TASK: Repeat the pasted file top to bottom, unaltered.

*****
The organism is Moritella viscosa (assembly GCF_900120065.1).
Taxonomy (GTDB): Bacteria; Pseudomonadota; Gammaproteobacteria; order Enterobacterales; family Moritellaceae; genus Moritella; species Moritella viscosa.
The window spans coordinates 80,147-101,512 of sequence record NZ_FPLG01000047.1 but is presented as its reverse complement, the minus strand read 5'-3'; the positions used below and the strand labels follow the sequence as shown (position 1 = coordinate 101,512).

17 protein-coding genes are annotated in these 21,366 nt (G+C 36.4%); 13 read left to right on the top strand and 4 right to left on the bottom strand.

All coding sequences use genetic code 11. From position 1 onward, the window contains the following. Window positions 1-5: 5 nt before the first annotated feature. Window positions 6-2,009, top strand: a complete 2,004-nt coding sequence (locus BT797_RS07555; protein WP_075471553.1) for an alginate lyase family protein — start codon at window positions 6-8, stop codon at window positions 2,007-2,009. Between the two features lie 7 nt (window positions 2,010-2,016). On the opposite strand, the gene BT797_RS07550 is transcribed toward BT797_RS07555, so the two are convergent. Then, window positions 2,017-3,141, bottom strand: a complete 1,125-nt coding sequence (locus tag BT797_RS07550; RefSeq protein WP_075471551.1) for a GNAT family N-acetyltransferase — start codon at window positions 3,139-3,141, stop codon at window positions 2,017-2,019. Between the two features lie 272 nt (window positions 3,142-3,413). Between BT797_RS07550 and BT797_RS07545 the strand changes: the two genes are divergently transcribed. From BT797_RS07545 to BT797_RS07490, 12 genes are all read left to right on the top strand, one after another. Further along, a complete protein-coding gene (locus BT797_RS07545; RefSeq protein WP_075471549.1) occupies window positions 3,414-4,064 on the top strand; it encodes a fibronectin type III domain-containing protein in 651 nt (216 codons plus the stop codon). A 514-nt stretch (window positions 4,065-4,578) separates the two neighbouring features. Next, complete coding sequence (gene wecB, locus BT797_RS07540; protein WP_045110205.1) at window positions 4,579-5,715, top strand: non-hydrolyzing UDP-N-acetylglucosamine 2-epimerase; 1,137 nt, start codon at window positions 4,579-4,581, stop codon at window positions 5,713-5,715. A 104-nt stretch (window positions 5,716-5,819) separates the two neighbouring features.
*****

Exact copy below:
The organism is Moritella viscosa (assembly GCF_900120065.1).
Taxonomy (GTDB): Bacteria; Pseudomonadota; Gammaproteobacteria; order Enterobacterales; family Moritellaceae; genus Moritella; species Moritella viscosa.
The window spans coordinates 80,147-101,512 of sequence record NZ_FPLG01000047.1 but is presented as its reverse complement, the minus strand read 5'-3'; the positions used below and the strand labels follow the sequence as shown (position 1 = coordinate 101,512).

17 protein-coding genes are annotated in these 21,366 nt (G+C 36.4%); 13 read left to right on the top strand and 4 right to left on the bottom strand.

All coding sequences use genetic code 11. From position 1 onward, the window contains the following. Window positions 1-5: 5 nt before the first annotated feature. Window positions 6-2,009, top strand: a complete 2,004-nt coding sequence (locus BT797_RS07555; protein WP_075471553.1) for an alginate lyase family protein — start codon at window positions 6-8, stop codon at window positions 2,007-2,009. Between the two features lie 7 nt (window positions 2,010-2,016). On the opposite strand, the gene BT797_RS07550 is transcribed toward BT797_RS07555, so the two are convergent. Then, window positions 2,017-3,141, bottom strand: a complete 1,125-nt coding sequence (locus tag BT797_RS07550; RefSeq protein WP_075471551.1) for a GNAT family N-acetyltransferase — start codon at window positions 3,139-3,141, stop codon at window positions 2,017-2,019. Between the two features lie 272 nt (window positions 3,142-3,413). Between BT797_RS07550 and BT797_RS07545 the strand changes: the two genes are divergently transcribed. From BT797_RS07545 to BT797_RS07490, 12 genes are all read left to right on the top strand, one after another. Further along, a complete protein-coding gene (locus BT797_RS07545; RefSeq protein WP_075471549.1) occupies window positions 3,414-4,064 on the top strand; it encodes a fibronectin type III domain-containing protein in 651 nt (216 codons plus the stop codon). A 514-nt stretch (window positions 4,065-4,578) separates the two neighbouring features. Next, complete coding sequence (gene wecB, locus BT797_RS07540; protein WP_045110205.1) at window positions 4,579-5,715, top strand: non-hydrolyzing UDP-N-acetylglucosamine 2-epimerase; 1,137 nt, start codon at window positions 4,579-4,581, stop codon at window positions 5,713-5,715. A 104-nt stretch (window positions 5,716-5,819) separates the two neighbouring features.